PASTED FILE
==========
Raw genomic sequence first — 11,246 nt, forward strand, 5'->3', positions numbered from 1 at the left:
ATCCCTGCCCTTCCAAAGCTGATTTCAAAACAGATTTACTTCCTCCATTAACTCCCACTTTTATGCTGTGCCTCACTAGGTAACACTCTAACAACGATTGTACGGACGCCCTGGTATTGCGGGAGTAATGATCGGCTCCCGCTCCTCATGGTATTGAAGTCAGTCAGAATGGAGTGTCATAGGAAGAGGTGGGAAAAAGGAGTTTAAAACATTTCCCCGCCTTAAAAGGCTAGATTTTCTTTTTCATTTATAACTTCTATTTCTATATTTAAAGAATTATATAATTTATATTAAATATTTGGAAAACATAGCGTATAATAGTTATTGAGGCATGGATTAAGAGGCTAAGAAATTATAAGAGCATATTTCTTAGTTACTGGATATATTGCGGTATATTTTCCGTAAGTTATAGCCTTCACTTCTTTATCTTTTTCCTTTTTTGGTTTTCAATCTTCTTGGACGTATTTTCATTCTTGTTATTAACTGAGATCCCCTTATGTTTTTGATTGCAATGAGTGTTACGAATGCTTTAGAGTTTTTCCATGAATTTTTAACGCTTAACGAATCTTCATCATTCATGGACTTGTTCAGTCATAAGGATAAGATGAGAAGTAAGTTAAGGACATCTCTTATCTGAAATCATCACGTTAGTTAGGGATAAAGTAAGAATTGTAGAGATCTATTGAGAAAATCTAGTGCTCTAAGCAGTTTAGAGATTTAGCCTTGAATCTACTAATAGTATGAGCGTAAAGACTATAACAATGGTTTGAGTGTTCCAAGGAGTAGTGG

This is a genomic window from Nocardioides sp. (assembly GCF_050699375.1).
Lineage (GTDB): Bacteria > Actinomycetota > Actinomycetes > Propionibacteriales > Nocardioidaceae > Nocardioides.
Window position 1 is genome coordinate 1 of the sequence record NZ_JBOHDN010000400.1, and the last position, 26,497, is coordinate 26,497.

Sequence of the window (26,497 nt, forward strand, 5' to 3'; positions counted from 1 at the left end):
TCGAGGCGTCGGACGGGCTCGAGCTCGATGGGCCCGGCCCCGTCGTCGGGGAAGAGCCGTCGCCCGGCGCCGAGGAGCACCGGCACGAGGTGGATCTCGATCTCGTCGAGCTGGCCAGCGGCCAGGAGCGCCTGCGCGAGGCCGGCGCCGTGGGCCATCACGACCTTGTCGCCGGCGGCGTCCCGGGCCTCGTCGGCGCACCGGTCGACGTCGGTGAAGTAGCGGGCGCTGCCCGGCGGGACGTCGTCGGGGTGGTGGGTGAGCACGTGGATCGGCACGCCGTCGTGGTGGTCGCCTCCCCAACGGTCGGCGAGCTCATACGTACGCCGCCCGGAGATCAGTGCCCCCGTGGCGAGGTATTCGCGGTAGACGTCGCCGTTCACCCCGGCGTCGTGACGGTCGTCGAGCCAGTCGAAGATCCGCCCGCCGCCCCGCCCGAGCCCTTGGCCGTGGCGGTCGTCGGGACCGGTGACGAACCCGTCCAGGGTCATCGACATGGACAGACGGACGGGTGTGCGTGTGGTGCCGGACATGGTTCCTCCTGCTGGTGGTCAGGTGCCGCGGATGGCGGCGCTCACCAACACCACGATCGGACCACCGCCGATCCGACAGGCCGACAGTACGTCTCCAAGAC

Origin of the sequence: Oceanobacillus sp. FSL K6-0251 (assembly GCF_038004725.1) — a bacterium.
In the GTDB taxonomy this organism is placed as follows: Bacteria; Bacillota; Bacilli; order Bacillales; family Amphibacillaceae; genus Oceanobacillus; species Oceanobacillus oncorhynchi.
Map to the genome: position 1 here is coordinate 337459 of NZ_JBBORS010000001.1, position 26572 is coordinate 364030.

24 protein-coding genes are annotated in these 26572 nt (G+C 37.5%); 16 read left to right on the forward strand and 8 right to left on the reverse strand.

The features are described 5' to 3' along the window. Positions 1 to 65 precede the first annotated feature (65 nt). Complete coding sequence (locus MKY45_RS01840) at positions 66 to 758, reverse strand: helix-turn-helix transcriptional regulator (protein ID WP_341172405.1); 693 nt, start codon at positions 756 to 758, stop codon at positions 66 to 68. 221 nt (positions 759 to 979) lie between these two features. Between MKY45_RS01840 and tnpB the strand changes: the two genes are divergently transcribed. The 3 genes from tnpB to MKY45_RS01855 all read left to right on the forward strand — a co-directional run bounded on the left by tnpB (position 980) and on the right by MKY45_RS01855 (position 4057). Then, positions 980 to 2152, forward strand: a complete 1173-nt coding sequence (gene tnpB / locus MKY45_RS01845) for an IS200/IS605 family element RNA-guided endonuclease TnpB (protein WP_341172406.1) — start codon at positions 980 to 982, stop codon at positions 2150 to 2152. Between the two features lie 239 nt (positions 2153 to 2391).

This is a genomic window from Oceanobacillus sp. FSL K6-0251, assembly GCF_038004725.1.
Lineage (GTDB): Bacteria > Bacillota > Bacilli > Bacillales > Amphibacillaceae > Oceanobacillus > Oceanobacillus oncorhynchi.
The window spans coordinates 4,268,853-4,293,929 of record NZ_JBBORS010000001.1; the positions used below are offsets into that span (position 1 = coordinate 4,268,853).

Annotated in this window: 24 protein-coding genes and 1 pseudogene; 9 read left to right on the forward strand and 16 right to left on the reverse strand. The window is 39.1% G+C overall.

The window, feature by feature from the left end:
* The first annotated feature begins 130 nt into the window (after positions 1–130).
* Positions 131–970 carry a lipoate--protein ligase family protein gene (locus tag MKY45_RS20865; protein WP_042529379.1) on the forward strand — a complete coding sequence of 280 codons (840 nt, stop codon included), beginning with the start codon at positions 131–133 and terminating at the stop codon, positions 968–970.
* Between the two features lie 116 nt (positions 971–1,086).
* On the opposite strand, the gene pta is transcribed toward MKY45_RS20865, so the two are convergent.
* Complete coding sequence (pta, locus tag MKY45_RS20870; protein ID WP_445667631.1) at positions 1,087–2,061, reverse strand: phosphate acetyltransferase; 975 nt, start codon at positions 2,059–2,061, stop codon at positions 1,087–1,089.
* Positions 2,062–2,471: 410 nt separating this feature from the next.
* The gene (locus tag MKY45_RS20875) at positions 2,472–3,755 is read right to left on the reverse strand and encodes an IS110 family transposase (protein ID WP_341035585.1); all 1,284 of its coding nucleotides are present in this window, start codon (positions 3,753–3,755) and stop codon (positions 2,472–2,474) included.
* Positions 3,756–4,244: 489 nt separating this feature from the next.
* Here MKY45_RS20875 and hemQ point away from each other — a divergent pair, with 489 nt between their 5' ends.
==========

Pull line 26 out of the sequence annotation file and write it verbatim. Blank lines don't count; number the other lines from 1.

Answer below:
* Here MKY45_RS20875 and hemQ point away from each other — a divergent pair, with 489 nt between their 5' ends.